A legal separation allows a married couple to lead separate lives as if they were divorced, while remaining legally married. For most couples, a legal separation eventually leads to a divorce or an annulment. However, for some, that separation period is the time that they need to work out their issues and decide that they don’t actually want to end their marriage. If you’ve been legally separated but are ready to reconcile, you can reverse your legal separation and return to a “joint” status as a married couple. Here’s how to do it.
Ensure You’re Both on Board
The first thing you must do is ensure that both you and your spouse genuinely want to remain married. Both of you will have to agree to return to your joint status to reverse your separation. So, sit down together (with a counselor or mediator, if necessary) and work out whether or not this is the right thing for both of you. If you’re both confident that you’ve settled the issues that led to your separation and want to remain a couple, you can move forward.
File a Motion
Next comes the paperwork. You’ll first need to obtain a copy of the original Order of Legal Separation. If you don’t already have one from when you first separated, you can request one from the clerk at the family court where you filed for your separation. If there is no order, then we have good news: You were never legally separated and can simply return to your lives as a couple.
Next, draft a Motion to Vacate Order of Legal Separation. You should include a caption for the legal separation matter at the top of the motion, along with the docket number, then continue your motion underneath the caption. Your motion should state that you both no longer wish to be legally separated, have reconciled with one another, and that your marriage has not been dissolved (meaning that neither of you filed for divorce). You will both then need to sign the motion.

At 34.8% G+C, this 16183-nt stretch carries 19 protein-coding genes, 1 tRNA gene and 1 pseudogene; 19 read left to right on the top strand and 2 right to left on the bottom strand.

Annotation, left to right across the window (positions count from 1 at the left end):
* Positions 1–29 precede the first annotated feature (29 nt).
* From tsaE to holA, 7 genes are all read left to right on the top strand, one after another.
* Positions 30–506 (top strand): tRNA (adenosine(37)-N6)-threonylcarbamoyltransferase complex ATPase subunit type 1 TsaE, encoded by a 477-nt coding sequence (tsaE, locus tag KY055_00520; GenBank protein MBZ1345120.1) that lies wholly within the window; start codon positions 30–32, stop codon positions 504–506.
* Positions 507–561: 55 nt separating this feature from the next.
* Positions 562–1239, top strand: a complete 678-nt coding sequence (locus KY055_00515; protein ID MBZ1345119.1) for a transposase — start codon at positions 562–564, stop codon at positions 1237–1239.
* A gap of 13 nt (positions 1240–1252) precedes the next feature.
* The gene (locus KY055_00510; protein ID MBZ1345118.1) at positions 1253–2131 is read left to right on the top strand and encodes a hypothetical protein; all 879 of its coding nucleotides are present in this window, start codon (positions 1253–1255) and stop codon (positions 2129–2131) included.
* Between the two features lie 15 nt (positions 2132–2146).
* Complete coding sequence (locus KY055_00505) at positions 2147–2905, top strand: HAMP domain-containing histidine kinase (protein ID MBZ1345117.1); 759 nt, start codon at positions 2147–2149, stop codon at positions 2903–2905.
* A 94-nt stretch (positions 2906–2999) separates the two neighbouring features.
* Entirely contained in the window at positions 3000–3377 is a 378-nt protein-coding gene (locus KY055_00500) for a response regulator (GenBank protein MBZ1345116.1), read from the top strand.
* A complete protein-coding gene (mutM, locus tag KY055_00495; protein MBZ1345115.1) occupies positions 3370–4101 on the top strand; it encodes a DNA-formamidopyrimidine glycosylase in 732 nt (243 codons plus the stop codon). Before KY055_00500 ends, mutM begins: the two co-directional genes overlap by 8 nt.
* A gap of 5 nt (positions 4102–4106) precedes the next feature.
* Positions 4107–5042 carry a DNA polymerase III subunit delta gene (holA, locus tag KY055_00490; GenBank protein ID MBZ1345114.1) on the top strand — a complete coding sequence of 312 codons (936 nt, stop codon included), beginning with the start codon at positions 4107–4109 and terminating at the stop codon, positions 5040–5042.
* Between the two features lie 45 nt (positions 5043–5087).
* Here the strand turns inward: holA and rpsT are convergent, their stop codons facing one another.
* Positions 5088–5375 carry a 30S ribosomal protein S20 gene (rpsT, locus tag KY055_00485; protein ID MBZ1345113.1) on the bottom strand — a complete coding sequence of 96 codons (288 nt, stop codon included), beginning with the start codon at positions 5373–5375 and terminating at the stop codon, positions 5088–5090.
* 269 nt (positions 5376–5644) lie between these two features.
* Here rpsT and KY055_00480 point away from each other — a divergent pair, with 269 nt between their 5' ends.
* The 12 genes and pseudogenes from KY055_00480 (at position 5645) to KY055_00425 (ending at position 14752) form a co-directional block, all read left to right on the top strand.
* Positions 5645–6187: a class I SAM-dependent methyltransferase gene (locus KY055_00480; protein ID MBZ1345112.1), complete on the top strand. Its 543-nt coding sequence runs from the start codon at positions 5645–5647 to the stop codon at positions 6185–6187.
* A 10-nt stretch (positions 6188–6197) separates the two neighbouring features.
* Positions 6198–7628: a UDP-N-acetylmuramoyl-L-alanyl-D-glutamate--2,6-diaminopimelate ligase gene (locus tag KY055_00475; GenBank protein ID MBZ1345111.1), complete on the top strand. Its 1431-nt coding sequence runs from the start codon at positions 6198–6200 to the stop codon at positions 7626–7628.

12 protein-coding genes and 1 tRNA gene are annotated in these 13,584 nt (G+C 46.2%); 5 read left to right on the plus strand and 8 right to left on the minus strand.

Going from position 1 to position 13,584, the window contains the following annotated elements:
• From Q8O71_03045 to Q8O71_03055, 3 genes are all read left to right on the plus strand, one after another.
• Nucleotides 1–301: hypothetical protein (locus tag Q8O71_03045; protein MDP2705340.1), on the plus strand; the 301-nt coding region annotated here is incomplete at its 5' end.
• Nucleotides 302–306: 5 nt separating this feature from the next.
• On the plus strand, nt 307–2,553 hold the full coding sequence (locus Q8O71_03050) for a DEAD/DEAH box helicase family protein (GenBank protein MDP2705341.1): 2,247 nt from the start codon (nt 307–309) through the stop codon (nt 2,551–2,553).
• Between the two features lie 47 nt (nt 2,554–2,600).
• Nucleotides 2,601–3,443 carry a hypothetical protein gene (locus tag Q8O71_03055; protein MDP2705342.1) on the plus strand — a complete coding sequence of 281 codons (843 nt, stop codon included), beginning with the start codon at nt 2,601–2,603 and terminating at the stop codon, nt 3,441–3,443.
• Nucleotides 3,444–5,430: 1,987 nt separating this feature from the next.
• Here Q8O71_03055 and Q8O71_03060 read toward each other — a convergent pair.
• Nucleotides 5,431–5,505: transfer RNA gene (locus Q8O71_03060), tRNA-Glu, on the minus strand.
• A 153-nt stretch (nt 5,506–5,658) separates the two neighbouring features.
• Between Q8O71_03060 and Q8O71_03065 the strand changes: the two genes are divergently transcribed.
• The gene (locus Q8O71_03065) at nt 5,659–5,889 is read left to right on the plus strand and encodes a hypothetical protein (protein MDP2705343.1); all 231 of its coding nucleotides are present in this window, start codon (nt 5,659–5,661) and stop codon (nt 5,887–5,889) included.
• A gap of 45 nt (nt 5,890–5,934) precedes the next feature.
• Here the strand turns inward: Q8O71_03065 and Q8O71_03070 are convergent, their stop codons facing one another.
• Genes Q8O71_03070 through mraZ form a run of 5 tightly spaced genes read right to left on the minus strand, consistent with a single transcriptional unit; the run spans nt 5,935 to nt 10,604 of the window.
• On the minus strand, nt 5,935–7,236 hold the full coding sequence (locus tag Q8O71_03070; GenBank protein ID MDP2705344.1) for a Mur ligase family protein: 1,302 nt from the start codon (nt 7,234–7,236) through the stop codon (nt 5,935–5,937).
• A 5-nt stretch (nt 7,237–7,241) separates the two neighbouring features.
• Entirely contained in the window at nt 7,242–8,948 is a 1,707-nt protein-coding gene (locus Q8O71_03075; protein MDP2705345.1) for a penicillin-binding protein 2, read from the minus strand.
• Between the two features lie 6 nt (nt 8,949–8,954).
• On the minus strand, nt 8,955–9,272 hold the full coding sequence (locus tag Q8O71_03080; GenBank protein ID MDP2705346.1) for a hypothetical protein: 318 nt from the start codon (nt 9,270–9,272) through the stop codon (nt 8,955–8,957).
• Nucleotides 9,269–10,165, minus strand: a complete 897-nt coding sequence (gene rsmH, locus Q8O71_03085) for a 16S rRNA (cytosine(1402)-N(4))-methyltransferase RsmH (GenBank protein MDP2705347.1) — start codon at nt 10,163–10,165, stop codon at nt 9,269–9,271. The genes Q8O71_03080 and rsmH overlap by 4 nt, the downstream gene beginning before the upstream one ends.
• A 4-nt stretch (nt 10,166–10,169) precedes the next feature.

Be sure to review the rules for motions in your jurisdiction to ensure that yours is filed properly; your motion can be rejected if it is not completed correctly.
Draft an Order
At the bottom of your motion, you’ll need to draft an Order to Vacate Order of Legal Separation. Essentially, you’re writing in a space for the judge to approve your motion. It doesn’t need to be detailed. Something as simple as, “The above-entitled action is ordered vacated,” then leave a space for the judge to sign and date it.
File Your Paperwork
Now that your Motion and Order to Vacate are drafted, it’s time to file them. Submit them to the clerk of the family court where the legal separation was filed. Make sure to include the copy of your original Order of Legal Separation with it when you file. You will need to pay a filing fee at the time of filing, and your motion will not be accepted without it.
All of the paperwork mentioned above can be obtained and filed in one visit to the appropriate family court.
Attend the Hearing
Next, you’ll be given a hearing date for your separation. Both you and your spouse must attend the hearing to have the separation order vacated. Simply attend the scheduled hearing, and you both can testify in court that you wish to cancel your legal separation. So long as your paperwork is in order and you both agree that you wish to remain married in front of the judge, your legal separation will be reversed, and you will be considered a joint, married couple again.
Getting Assistance with Your Separation
While a legal separation is not a divorce, many of the same issues can arise during the separation process. If you’re considering a separation, be sure to work with a divorce attorney so that you can protect your rights and your property. And if you and your spouse do decide to reverse your legal separation, we can also help you to complete the necessary paperwork to ensure it’s done properly so your motion will be accepted.
At Harr Law, we have decades of experience handling divorces, annulments, and separations. If you’re unhappy in your marriage, contact us. We’ll work with you to find ways to protect your assets and advise you on what the best course of action might be—whether that’s a separation, annulment, or divorce. Give us a call today to schedule a consultation with one of our experienced divorce attorneys.